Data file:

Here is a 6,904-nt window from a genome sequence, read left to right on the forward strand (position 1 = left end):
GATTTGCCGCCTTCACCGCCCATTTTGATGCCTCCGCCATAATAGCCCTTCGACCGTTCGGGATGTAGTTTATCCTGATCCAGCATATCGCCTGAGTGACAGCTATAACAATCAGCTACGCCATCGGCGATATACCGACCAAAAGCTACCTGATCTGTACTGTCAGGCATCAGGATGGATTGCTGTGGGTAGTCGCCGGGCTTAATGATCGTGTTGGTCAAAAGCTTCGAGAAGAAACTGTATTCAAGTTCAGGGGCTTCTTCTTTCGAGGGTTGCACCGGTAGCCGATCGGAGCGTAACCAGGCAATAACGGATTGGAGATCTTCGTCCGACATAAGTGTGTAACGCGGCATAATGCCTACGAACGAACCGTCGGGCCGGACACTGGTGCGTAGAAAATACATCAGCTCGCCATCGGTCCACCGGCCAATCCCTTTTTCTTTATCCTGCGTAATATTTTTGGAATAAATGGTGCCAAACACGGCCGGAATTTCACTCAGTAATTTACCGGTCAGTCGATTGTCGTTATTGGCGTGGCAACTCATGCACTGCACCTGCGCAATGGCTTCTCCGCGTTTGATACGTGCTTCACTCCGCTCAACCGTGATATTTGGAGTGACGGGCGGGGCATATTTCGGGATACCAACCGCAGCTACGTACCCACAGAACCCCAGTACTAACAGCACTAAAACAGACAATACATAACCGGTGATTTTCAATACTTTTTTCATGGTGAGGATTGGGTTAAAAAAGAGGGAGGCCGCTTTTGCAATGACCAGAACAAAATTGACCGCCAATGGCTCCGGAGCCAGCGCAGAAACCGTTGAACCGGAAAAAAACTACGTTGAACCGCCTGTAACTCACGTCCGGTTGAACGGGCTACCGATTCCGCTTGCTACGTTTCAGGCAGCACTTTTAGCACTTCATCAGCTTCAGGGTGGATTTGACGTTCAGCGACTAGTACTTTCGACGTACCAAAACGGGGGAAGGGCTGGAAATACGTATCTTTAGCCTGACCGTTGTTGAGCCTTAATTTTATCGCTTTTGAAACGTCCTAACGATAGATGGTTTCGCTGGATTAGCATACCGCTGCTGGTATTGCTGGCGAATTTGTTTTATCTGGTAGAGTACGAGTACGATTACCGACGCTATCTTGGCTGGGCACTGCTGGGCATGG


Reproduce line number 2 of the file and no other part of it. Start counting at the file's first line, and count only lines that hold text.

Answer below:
GATTTGCCGCCTTCACCGCCCATTTTGATGCCTCCGCCATAATAGCCCTTCGACCGTTCGGGATGTAGTTTATCCTGATCCAGCATATCGCCTGAGTGACAGCTATAACAATCAGCTACGCCATCGGCGATATACCGACCAAAAGCTACCTGATCTGTACTGTCAGGCATCAGGATGGATTGCTGTGGGTAGTCGCCGGGCTTAATGATCGTGTTGGTCAAAAGCTTCGAGAAGAAACTGTATTCAAGTTCAGGGGCTTCTTCTTTCGAGGGTTGCACCGGTAGCCGATCGGAGCGTAACCAGGCAATAACGGATTGGAGATCTTCGTCCGACATAAGTGTGTAACGCGGCATAATGCCTACGAACGAACCGTCGGGCCGGACACTGGTGCGTAGAAAATACATCAGCTCGCCATCGGTCCACCGGCCAATCCCTTTTTCTTTATCCTGCGTAATATTTTTGGAATAAATGGTGCCAAACACGGCCGGAATTTCACTCAGTAATTTACCGGTCAGTCGATTGTCGTTATTGGCGTGGCAACTCATGCACTGCACCTGCGCAATGGCTTCTCCGCGTTTGATACGTGCTTCACTCCGCTCAACCGTGATATTTGGAGTGACGGGCGGGGCATATTTCGGGATACCAACCGCAGCTACGTACCCACAGAACCCCAGTACTAACAGCACTAAAACAGACAATACATAACCGGTGATTTTCAATACTTTTTTCATGGTGAGGATTGGGTTAAAAAAGAGGGAGGCCGCTTTTGCAATGACCAGAACAAAATTGACCGCCAATGGCTCCGGAGCCAGCGCAGAAACCGTTGAACCGGAAAAAAACTACGTTGAACCGCCTGTAACTCACGTCCGGTTGAACGGGCTACCGATTCCGCTTGCTACGTTTCAGGCAGCACTTTTAGCACTTCATCAGCTTCAGGGTGGATTTGACGTTCAGCGACTAGTACTTTCGACGTACCAAAACGGGGGAAGGGCTGGAAATACGTATCTTTAGCCTGACCGTTGTTGAGCCTTAATTTTATCGCTTTTGAAACGTCCTAACGATAGATGGTTTCGCTGGATTAGCATACCGCTGCTGGTATTGCTGGCGAATTTGTTTTATCTGGTAGAGTACGAGTACGATTACCGACGCTATCTTGGCTGGGCACTGCTGGGCATGG